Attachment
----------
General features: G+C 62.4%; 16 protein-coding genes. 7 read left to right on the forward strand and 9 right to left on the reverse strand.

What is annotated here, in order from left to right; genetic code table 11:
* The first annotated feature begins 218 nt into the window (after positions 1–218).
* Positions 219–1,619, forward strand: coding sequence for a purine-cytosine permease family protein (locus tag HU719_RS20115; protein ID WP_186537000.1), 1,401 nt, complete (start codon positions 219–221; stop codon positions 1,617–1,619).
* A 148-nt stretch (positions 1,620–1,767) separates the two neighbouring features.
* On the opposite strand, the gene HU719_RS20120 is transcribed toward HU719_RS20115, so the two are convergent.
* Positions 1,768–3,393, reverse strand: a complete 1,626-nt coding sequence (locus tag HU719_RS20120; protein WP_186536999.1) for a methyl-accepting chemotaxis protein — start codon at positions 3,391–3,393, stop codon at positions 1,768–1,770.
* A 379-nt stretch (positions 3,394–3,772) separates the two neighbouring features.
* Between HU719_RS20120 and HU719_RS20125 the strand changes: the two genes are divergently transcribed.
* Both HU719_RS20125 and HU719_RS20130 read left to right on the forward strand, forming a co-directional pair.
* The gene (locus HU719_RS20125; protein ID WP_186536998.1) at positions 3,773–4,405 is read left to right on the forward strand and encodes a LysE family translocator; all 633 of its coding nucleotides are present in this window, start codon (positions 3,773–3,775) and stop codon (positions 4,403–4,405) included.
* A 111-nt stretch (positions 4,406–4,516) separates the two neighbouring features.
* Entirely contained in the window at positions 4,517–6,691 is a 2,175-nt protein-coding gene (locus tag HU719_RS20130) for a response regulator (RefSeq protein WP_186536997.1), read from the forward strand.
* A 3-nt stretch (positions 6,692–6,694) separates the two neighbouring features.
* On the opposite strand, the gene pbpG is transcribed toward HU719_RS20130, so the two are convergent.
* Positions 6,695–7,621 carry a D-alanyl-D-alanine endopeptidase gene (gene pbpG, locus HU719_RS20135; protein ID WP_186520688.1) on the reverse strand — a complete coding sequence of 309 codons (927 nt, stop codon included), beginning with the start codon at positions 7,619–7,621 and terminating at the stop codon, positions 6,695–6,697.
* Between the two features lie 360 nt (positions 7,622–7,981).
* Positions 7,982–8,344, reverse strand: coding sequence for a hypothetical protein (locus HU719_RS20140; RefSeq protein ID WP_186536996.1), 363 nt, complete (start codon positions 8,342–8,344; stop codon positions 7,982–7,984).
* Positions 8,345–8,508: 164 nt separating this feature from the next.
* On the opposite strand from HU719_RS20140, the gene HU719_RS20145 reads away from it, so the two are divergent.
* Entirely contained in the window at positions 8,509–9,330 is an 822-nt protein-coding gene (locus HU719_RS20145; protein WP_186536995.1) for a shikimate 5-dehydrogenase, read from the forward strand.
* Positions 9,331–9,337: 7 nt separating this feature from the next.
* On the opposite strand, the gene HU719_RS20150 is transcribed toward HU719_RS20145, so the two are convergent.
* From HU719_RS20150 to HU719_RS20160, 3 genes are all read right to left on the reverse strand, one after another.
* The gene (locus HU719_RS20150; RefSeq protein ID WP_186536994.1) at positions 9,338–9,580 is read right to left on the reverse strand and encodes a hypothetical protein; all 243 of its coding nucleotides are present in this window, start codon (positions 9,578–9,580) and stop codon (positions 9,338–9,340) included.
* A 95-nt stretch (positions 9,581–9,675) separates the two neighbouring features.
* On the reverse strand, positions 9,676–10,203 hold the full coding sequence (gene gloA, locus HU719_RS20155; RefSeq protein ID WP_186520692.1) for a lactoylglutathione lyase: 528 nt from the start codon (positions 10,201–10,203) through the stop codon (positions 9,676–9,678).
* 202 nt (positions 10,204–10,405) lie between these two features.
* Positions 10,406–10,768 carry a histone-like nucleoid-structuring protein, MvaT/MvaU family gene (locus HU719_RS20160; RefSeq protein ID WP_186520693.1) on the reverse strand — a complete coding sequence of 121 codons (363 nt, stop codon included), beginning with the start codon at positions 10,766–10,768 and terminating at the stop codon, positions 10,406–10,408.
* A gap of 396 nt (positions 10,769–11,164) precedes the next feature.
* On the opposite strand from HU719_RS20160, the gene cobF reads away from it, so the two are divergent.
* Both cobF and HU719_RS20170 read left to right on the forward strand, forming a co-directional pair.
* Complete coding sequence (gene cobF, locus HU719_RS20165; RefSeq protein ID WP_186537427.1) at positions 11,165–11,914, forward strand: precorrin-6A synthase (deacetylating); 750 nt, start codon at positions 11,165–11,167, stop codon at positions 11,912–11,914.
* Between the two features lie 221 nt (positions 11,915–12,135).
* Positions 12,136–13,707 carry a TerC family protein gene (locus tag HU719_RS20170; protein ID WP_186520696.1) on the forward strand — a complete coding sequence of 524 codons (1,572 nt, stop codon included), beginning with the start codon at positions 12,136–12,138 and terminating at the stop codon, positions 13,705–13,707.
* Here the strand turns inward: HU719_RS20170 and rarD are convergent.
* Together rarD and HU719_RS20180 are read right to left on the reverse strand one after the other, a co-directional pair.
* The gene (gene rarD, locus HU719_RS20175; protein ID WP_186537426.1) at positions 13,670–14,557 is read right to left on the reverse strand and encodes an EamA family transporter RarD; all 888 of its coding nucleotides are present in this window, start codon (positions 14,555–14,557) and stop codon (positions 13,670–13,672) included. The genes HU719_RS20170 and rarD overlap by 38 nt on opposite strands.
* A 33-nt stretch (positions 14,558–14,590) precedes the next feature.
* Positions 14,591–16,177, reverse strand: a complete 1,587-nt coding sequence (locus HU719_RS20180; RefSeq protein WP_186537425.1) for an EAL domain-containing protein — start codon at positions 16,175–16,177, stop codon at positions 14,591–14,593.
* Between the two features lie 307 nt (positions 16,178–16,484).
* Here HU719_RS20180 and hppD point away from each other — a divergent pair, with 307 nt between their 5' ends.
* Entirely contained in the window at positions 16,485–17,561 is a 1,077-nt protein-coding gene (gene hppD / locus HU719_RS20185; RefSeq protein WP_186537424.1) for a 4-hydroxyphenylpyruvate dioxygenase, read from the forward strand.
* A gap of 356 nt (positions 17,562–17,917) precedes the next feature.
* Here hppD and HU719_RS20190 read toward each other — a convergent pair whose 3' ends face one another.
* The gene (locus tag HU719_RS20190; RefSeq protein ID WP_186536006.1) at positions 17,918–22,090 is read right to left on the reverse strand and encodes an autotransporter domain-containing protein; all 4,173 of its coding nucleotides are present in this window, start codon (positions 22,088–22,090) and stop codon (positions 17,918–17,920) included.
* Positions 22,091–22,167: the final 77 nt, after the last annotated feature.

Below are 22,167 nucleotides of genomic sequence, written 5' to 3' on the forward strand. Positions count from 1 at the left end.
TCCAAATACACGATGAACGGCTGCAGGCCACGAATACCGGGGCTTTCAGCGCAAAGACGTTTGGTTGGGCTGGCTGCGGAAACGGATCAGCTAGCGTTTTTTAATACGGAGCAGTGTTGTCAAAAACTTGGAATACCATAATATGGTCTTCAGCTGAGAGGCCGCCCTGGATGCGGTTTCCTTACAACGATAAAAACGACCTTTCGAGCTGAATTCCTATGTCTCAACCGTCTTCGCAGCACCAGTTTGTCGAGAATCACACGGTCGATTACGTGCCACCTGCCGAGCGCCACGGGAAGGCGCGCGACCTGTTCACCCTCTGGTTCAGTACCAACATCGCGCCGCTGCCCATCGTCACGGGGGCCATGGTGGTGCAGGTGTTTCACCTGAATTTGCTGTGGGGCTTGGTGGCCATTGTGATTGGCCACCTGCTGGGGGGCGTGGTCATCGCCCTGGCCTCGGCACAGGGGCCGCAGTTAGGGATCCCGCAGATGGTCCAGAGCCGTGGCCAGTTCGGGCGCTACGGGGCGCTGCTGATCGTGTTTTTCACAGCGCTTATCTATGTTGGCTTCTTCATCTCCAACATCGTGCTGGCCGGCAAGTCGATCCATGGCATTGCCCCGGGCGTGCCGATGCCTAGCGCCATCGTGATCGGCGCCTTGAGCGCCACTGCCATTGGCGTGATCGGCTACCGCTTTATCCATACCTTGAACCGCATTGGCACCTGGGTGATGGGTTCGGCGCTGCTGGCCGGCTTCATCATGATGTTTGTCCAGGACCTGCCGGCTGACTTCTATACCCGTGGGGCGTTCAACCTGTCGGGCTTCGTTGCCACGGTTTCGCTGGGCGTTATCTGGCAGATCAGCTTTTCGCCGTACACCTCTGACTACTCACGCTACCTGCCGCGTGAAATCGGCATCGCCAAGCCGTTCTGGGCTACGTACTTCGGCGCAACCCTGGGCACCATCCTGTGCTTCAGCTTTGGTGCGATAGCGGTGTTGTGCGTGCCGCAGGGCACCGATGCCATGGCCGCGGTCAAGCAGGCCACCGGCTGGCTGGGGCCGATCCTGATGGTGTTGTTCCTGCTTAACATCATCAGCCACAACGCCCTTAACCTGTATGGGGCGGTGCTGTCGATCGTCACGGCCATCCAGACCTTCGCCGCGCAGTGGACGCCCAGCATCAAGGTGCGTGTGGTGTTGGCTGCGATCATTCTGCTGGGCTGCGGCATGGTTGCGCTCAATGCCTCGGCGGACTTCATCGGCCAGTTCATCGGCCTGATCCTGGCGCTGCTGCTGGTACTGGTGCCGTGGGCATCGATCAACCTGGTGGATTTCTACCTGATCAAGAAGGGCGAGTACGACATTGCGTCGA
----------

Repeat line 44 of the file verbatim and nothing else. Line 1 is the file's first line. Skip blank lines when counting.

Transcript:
* A gap of 356 nt (positions 17,562–17,917) precedes the next feature.